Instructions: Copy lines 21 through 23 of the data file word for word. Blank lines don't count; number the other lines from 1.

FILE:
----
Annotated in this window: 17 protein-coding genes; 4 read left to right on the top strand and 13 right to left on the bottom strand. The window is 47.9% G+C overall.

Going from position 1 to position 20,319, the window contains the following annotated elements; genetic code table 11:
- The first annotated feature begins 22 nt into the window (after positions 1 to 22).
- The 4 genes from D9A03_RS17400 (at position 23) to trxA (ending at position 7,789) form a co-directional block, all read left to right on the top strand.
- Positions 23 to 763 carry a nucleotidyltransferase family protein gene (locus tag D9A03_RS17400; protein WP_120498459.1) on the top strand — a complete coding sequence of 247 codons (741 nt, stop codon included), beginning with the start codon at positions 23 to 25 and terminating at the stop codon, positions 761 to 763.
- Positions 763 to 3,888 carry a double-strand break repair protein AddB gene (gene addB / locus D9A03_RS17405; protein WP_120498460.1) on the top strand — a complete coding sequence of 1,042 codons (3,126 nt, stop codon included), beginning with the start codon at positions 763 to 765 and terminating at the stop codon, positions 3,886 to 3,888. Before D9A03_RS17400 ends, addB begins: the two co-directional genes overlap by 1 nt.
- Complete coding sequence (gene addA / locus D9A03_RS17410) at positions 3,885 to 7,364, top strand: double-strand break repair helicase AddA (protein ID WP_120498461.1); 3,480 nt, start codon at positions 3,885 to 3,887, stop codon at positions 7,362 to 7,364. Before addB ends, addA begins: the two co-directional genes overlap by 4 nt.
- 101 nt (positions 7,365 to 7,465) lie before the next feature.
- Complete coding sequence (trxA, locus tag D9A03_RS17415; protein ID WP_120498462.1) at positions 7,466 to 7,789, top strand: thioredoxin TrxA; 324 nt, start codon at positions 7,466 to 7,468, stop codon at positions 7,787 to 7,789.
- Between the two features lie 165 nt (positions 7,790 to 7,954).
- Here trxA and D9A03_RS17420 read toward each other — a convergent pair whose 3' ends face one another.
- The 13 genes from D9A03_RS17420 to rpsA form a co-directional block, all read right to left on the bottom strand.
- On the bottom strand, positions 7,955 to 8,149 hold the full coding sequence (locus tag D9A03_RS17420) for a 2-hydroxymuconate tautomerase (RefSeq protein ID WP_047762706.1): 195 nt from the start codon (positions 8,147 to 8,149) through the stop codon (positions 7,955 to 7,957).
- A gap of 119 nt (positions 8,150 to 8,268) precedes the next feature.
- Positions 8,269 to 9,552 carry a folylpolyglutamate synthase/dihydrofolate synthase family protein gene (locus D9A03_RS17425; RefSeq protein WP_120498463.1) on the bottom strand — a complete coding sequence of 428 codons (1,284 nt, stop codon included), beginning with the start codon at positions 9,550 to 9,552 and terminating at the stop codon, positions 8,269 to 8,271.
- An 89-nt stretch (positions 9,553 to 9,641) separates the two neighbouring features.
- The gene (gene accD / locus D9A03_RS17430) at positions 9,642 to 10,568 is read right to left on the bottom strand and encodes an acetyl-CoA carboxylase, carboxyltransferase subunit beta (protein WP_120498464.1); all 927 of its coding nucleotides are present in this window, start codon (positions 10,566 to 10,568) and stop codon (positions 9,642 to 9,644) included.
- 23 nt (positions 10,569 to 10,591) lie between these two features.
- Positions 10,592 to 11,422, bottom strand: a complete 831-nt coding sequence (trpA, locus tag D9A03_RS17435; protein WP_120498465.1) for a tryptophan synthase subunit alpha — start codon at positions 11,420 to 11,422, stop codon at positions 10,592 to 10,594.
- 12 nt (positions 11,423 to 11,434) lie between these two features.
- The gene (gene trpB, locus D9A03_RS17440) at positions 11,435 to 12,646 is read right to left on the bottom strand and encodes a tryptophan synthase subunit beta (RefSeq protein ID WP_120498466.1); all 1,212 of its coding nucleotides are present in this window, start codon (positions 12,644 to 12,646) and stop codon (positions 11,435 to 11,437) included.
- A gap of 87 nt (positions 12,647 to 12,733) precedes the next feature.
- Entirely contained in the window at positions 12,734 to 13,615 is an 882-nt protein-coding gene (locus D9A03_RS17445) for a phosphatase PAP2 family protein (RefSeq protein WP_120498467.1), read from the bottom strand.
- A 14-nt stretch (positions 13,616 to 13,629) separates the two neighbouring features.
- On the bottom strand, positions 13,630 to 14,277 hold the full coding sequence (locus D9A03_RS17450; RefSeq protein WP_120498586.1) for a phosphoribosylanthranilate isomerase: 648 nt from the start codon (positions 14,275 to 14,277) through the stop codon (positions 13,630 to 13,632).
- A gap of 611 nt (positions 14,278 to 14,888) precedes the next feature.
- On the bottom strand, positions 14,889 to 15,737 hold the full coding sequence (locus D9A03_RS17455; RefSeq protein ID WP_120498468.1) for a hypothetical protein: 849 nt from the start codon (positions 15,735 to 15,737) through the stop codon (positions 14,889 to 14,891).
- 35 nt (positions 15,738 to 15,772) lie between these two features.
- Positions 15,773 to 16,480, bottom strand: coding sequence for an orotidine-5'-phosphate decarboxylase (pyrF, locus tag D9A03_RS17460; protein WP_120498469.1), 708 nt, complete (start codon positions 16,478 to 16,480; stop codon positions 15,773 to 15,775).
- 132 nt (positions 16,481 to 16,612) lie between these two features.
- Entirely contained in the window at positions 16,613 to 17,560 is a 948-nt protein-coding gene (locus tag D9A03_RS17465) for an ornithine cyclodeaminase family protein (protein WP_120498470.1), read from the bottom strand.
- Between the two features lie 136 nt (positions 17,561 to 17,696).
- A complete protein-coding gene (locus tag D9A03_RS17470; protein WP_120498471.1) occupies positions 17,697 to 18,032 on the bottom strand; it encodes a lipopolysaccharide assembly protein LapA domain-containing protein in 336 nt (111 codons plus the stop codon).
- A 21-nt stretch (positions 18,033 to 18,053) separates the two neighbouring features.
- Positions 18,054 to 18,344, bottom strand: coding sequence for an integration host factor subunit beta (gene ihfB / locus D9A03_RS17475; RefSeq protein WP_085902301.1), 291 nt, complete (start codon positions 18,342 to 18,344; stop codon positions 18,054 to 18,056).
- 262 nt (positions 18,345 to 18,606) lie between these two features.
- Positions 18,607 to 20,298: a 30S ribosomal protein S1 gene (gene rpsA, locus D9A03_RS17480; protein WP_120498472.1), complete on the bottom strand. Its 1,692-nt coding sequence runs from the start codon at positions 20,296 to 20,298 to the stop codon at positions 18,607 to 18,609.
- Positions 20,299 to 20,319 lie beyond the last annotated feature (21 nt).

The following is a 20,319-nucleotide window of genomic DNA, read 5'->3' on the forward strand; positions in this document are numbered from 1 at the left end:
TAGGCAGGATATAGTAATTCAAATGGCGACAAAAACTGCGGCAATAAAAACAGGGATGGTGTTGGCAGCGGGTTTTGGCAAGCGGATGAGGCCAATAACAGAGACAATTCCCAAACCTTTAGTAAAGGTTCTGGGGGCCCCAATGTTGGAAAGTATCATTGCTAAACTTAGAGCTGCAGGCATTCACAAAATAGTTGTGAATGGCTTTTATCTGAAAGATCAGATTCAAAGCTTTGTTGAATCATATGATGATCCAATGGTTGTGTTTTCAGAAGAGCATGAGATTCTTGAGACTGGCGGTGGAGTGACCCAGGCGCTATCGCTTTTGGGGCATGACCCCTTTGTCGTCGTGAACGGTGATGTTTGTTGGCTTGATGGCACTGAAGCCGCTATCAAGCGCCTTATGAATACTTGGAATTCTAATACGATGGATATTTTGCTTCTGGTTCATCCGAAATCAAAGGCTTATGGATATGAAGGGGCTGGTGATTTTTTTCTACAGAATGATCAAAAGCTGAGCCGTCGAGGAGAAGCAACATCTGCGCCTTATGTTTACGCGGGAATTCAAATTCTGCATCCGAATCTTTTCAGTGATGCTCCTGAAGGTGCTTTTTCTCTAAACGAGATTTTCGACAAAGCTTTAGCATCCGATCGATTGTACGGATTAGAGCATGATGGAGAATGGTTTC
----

- The gene (gene trpB, locus D9A03_RS17440) at positions 11,435 to 12,646 is read right to left on the bottom strand and encodes a tryptophan synthase subunit beta (RefSeq protein ID WP_120498466.1); all 1,212 of its coding nucleotides are present in this window, start codon (positions 12,644 to 12,646) and stop codon (positions 11,435 to 11,437) included.
- A gap of 87 nt (positions 12,647 to 12,733) precedes the next feature.
- Entirely contained in the window at positions 12,734 to 13,615 is an 882-nt protein-coding gene (locus D9A03_RS17445) for a phosphatase PAP2 family protein (RefSeq protein WP_120498467.1), read from the bottom strand.